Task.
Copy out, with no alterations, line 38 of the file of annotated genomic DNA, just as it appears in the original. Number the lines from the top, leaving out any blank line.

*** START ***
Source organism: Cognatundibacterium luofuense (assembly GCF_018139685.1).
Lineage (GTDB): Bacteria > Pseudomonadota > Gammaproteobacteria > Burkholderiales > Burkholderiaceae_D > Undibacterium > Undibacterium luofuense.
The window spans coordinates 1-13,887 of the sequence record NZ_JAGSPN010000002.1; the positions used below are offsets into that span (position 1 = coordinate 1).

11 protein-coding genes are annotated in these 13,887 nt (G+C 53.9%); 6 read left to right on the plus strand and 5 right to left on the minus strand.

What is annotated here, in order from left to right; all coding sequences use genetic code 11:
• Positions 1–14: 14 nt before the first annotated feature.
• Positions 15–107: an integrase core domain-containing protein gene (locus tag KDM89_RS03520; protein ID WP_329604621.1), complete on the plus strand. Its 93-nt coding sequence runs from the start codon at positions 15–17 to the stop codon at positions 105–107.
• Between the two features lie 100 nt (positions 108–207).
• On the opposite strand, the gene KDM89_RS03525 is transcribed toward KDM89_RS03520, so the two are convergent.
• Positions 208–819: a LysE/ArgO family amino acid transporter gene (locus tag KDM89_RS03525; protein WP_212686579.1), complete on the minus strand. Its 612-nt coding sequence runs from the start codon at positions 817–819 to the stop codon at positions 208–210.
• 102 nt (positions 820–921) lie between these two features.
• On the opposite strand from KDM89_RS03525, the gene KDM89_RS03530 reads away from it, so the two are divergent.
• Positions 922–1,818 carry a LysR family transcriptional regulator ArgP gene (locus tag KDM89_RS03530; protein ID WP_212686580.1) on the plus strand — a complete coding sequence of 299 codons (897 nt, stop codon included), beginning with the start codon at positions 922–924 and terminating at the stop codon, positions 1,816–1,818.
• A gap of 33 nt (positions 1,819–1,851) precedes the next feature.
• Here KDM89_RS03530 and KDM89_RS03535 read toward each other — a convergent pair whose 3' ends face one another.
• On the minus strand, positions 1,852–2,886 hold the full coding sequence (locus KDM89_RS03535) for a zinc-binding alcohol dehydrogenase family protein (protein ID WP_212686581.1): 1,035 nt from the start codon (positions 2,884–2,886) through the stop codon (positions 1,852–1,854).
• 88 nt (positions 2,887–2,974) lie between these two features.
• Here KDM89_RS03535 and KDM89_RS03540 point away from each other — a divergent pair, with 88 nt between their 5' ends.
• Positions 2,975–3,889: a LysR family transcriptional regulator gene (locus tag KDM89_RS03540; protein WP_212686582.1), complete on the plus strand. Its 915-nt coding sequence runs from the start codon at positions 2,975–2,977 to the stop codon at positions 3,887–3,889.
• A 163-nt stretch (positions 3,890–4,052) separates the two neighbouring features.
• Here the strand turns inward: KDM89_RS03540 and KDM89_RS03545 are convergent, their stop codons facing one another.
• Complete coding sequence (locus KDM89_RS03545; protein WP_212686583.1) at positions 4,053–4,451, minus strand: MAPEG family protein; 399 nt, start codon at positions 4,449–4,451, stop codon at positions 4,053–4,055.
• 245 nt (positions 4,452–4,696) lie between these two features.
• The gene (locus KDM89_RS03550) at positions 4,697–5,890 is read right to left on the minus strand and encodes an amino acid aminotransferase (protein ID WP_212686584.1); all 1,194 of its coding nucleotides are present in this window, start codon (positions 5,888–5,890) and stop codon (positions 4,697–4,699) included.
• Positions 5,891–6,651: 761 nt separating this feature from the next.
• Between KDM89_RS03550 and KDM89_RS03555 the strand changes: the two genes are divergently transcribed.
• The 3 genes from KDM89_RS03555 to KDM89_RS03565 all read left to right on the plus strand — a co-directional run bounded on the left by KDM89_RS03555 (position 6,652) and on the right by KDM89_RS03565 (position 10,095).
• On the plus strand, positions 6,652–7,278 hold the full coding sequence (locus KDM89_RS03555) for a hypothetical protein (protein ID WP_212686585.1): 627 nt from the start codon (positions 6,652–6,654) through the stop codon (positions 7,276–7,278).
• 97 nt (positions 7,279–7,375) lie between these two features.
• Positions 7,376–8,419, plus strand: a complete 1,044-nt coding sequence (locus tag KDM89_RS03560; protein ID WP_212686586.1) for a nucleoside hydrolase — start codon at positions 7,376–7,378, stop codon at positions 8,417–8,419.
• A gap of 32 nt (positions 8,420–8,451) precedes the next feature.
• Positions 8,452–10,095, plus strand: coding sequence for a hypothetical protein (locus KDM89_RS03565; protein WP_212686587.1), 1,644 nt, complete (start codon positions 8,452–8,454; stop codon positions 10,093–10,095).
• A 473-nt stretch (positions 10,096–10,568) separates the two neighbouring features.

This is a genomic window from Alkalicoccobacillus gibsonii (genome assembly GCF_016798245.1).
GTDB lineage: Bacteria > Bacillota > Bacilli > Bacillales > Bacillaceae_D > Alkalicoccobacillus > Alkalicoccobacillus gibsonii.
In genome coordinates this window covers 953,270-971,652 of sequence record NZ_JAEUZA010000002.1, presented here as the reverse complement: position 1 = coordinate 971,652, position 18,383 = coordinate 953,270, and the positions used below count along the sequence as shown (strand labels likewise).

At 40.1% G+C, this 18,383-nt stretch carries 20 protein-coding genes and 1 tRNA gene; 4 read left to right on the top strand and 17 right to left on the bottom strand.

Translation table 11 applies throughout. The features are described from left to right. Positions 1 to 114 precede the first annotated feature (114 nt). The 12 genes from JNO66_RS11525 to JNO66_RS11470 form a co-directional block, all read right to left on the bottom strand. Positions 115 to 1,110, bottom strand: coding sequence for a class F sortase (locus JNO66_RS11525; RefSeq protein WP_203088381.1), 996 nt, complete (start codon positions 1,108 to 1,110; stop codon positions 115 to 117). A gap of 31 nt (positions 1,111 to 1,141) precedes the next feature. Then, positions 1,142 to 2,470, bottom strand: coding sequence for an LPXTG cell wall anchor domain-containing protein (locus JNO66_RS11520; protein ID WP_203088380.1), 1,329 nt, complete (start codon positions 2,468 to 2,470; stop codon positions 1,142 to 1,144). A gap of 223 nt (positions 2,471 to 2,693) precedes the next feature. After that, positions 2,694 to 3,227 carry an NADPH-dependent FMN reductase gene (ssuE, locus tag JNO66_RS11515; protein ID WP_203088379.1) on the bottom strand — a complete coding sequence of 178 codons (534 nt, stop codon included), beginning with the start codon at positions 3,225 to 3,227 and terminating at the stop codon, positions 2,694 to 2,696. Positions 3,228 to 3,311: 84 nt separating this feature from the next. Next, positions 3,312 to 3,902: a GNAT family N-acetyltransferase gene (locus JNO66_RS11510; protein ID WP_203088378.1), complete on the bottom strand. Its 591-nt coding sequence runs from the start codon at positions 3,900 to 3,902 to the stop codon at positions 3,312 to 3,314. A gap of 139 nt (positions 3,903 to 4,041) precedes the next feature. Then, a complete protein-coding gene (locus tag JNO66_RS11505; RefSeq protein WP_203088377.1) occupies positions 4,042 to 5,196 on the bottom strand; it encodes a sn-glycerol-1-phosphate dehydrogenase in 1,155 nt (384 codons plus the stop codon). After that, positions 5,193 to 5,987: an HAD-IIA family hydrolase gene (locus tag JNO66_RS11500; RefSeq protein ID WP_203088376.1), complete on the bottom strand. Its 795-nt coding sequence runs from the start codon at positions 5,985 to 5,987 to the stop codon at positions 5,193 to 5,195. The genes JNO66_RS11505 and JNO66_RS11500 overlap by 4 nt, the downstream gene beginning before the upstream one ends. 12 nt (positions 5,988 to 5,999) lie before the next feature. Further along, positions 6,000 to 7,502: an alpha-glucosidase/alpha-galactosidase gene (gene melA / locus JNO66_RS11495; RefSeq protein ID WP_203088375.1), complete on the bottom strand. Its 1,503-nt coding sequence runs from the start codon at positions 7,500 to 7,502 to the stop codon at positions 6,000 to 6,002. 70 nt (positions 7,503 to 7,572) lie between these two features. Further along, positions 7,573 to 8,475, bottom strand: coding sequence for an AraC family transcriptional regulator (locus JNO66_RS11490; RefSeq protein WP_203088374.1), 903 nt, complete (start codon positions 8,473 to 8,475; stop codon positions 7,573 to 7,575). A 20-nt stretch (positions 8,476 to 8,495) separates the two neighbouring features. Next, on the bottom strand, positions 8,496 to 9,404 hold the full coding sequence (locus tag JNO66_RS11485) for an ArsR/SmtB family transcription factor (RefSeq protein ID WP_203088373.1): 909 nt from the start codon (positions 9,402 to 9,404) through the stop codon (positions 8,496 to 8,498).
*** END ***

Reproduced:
Translation table 11 applies throughout. The features are described from left to right. Positions 1 to 114 precede the first annotated feature (114 nt). The 12 genes from JNO66_RS11525 to JNO66_RS11470 form a co-directional block, all read right to left on the bottom strand. Positions 115 to 1,110, bottom strand: coding sequence for a class F sortase (locus JNO66_RS11525; RefSeq protein WP_203088381.1), 996 nt, complete (start codon positions 1,108 to 1,110; stop codon positions 115 to 117). A gap of 31 nt (positions 1,111 to 1,141) precedes the next feature. Then, positions 1,142 to 2,470, bottom strand: coding sequence for an LPXTG cell wall anchor domain-containing protein (locus JNO66_RS11520; protein ID WP_203088380.1), 1,329 nt, complete (start codon positions 2,468 to 2,470; stop codon positions 1,142 to 1,144). A gap of 223 nt (positions 2,471 to 2,693) precedes the next feature. After that, positions 2,694 to 3,227 carry an NADPH-dependent FMN reductase gene (ssuE, locus tag JNO66_RS11515; protein ID WP_203088379.1) on the bottom strand — a complete coding sequence of 178 codons (534 nt, stop codon included), beginning with the start codon at positions 3,225 to 3,227 and terminating at the stop codon, positions 2,694 to 2,696. Positions 3,228 to 3,311: 84 nt separating this feature from the next. Next, positions 3,312 to 3,902: a GNAT family N-acetyltransferase gene (locus JNO66_RS11510; protein ID WP_203088378.1), complete on the bottom strand. Its 591-nt coding sequence runs from the start codon at positions 3,900 to 3,902 to the stop codon at positions 3,312 to 3,314. A gap of 139 nt (positions 3,903 to 4,041) precedes the next feature. Then, a complete protein-coding gene (locus tag JNO66_RS11505; RefSeq protein WP_203088377.1) occupies positions 4,042 to 5,196 on the bottom strand; it encodes a sn-glycerol-1-phosphate dehydrogenase in 1,155 nt (384 codons plus the stop codon). After that, positions 5,193 to 5,987: an HAD-IIA family hydrolase gene (locus tag JNO66_RS11500; RefSeq protein ID WP_203088376.1), complete on the bottom strand. Its 795-nt coding sequence runs from the start codon at positions 5,985 to 5,987 to the stop codon at positions 5,193 to 5,195. The genes JNO66_RS11505 and JNO66_RS11500 overlap by 4 nt, the downstream gene beginning before the upstream one ends. 12 nt (positions 5,988 to 5,999) lie before the next feature. Further along, positions 6,000 to 7,502: an alpha-glucosidase/alpha-galactosidase gene (gene melA / locus JNO66_RS11495; RefSeq protein ID WP_203088375.1), complete on the bottom strand. Its 1,503-nt coding sequence runs from the start codon at positions 7,500 to 7,502 to the stop codon at positions 6,000 to 6,002. 70 nt (positions 7,503 to 7,572) lie between these two features. Further along, positions 7,573 to 8,475, bottom strand: coding sequence for an AraC family transcriptional regulator (locus JNO66_RS11490; RefSeq protein WP_203088374.1), 903 nt, complete (start codon positions 8,473 to 8,475; stop codon positions 7,573 to 7,575). A 20-nt stretch (positions 8,476 to 8,495) separates the two neighbouring features. Next, on the bottom strand, positions 8,496 to 9,404 hold the full coding sequence (locus tag JNO66_RS11485) for an ArsR/SmtB family transcription factor (RefSeq protein ID WP_203088373.1): 909 nt from the start codon (positions 9,402 to 9,404) through the stop codon (positions 8,496 to 8,498).